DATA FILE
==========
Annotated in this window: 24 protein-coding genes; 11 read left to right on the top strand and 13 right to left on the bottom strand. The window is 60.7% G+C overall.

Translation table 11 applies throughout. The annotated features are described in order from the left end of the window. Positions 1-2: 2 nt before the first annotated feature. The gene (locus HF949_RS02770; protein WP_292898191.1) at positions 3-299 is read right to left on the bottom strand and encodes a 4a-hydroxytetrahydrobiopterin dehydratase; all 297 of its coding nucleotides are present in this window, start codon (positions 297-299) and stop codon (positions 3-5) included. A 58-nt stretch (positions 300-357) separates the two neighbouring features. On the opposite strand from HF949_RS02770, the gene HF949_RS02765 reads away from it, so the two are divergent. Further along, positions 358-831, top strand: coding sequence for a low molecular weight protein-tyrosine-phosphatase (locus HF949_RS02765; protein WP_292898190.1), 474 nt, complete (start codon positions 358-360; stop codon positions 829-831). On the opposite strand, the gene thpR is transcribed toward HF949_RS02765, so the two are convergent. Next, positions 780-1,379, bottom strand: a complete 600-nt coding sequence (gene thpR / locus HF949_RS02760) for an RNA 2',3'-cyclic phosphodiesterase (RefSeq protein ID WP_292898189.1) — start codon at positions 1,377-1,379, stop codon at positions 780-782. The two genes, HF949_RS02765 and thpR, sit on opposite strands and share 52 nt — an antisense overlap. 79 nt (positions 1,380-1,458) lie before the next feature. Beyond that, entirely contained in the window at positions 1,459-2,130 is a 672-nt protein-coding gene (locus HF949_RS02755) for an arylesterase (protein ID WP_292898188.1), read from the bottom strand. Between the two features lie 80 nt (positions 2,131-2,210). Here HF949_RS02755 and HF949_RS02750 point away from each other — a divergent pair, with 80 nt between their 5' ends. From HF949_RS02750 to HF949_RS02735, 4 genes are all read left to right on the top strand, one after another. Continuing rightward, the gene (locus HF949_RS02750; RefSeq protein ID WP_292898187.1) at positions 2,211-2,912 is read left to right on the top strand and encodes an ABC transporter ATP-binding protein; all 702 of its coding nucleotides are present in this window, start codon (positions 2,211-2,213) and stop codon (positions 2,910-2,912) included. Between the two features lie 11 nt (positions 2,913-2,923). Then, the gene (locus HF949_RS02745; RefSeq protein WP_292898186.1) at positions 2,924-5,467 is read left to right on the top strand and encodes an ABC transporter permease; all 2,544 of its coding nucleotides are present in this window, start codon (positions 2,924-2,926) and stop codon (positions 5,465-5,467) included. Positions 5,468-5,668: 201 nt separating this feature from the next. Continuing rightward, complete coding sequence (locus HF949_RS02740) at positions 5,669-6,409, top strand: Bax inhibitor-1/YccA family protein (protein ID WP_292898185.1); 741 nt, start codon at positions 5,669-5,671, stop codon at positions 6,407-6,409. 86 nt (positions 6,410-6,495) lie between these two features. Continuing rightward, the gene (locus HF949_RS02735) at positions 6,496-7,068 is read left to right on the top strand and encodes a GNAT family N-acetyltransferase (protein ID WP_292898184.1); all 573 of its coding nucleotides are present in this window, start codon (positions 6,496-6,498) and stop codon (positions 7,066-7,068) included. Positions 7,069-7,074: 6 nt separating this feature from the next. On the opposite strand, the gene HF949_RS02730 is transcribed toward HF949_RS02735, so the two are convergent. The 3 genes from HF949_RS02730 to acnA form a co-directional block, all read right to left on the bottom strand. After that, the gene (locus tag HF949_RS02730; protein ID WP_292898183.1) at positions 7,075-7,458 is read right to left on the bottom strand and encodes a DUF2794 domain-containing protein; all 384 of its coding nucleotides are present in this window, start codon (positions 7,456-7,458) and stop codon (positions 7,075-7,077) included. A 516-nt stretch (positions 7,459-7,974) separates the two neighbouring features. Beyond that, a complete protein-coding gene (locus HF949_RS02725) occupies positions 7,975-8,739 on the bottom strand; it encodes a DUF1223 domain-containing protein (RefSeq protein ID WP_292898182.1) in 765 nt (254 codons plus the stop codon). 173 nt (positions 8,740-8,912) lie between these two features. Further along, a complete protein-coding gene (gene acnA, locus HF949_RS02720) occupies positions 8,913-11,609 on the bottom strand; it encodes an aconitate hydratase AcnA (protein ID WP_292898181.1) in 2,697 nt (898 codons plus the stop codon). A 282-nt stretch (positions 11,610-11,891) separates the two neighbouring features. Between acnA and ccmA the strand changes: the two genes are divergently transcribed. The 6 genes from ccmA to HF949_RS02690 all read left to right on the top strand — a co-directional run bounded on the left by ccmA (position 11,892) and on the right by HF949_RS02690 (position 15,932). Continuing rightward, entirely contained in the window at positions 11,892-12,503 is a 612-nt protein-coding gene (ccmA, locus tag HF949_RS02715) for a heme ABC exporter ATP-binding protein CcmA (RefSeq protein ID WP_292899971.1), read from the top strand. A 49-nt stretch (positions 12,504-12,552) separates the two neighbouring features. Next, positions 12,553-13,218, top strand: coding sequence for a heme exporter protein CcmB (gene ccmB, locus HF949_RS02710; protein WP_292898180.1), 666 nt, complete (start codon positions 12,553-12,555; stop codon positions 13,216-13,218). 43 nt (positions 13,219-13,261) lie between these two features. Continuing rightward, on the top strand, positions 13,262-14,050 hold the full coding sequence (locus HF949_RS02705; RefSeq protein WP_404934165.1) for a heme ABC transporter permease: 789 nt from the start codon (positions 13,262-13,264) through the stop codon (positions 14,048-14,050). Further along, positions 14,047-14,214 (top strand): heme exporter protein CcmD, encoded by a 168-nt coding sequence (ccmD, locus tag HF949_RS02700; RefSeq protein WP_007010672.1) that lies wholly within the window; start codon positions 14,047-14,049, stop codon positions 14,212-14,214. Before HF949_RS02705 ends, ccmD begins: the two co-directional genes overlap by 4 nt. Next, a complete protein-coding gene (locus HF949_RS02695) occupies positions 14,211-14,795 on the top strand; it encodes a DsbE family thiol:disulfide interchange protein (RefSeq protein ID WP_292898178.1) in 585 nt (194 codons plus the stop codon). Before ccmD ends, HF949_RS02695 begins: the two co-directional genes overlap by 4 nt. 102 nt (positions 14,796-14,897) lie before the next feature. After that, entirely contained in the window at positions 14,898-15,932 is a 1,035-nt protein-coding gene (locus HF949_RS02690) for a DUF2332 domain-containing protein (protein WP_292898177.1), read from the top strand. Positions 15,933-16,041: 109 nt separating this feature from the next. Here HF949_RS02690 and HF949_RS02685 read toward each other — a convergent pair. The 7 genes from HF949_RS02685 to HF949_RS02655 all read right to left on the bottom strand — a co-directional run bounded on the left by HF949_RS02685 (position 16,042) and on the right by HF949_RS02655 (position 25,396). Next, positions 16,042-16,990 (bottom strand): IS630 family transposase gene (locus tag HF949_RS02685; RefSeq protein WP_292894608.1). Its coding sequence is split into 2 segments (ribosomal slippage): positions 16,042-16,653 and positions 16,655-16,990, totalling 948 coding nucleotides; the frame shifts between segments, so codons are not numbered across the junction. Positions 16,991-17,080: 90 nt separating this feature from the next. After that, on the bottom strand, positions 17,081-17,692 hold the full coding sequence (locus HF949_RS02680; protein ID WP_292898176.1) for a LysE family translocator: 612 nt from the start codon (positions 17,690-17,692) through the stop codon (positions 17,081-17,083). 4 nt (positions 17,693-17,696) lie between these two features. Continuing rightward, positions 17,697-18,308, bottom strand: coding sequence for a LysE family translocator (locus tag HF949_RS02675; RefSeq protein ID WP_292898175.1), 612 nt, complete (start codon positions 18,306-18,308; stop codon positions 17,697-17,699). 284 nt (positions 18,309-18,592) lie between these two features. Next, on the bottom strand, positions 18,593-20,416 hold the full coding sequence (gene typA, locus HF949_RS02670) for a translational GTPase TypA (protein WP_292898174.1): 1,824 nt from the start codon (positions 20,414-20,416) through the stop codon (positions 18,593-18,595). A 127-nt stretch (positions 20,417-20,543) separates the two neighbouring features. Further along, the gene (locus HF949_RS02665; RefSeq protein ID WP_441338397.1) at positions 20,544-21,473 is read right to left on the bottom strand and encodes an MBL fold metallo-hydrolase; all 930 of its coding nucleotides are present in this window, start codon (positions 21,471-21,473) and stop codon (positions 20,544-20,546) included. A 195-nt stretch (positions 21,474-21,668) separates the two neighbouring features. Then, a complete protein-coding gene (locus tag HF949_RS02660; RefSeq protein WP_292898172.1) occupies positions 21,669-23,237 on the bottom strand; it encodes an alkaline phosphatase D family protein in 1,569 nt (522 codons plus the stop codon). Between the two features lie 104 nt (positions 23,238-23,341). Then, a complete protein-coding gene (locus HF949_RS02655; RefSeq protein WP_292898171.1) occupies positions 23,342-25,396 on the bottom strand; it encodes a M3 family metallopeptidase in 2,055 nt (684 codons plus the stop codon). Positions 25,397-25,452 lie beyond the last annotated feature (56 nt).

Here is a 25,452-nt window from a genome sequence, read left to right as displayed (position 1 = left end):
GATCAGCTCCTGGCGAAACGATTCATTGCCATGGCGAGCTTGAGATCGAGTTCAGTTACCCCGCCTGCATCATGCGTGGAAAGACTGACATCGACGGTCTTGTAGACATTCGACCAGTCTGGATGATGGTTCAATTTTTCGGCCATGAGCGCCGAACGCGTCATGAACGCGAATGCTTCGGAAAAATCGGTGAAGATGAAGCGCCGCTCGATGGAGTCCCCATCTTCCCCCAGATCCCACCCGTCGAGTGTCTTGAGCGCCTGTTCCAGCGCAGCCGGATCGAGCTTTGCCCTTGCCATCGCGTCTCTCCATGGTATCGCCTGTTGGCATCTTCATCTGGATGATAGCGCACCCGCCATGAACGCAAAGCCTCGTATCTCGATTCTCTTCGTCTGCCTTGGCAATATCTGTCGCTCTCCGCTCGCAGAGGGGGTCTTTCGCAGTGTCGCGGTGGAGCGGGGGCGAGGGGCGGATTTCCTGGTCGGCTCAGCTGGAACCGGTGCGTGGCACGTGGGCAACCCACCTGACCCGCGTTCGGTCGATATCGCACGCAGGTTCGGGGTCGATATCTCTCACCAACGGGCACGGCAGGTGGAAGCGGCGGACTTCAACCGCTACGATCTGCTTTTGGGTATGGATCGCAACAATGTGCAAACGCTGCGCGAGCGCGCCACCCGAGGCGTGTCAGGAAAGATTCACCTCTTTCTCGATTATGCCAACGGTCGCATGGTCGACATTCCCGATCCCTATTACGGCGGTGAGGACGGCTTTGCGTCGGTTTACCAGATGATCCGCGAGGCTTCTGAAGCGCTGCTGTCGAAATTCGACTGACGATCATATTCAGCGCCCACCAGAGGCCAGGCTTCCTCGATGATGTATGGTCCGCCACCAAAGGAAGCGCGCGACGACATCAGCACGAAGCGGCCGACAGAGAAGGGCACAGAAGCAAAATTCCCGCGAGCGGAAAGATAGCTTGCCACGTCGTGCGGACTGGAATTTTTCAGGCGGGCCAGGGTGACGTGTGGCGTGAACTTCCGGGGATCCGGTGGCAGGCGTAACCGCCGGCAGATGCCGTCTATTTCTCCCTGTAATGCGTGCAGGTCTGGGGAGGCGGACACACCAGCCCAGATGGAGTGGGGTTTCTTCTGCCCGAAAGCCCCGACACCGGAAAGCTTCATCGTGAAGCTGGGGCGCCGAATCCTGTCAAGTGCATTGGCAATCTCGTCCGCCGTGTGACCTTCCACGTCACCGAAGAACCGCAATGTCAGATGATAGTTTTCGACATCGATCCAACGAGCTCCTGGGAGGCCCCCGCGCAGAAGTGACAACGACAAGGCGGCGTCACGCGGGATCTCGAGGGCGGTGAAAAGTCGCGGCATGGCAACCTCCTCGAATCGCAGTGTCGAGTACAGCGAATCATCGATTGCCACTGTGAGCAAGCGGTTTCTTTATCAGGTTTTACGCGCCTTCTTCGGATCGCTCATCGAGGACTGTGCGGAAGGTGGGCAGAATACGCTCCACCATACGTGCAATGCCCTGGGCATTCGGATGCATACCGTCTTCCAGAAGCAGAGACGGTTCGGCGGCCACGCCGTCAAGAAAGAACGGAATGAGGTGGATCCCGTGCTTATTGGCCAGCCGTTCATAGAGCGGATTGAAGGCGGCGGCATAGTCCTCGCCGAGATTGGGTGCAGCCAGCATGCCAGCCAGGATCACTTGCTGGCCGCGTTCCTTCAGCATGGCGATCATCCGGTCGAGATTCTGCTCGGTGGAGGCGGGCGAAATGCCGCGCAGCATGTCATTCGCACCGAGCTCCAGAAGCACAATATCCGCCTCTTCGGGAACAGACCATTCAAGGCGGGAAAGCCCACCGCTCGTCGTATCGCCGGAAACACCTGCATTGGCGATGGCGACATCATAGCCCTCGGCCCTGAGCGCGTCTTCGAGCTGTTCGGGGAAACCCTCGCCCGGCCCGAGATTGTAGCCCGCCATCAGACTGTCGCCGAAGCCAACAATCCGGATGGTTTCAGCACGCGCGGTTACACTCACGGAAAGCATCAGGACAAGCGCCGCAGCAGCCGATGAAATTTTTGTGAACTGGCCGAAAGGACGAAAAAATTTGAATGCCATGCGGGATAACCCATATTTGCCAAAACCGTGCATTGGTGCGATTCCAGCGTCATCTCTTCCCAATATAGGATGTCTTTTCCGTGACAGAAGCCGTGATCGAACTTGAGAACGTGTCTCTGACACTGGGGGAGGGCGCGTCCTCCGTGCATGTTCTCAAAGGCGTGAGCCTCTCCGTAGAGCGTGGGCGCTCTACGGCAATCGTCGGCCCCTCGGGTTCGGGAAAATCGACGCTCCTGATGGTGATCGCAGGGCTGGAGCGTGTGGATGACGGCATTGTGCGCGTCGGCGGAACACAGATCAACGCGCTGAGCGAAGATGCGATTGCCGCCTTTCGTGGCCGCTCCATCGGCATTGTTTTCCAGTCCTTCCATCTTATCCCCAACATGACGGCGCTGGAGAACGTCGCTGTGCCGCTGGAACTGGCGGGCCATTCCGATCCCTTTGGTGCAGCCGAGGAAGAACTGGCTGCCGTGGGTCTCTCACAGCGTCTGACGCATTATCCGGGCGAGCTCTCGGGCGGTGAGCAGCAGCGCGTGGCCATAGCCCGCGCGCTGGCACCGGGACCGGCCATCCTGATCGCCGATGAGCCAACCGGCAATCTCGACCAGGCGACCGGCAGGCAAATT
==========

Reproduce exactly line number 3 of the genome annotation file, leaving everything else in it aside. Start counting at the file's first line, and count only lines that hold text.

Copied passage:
Here is a 25,452-nt window from a genome sequence, read left to right as displayed (position 1 = left end):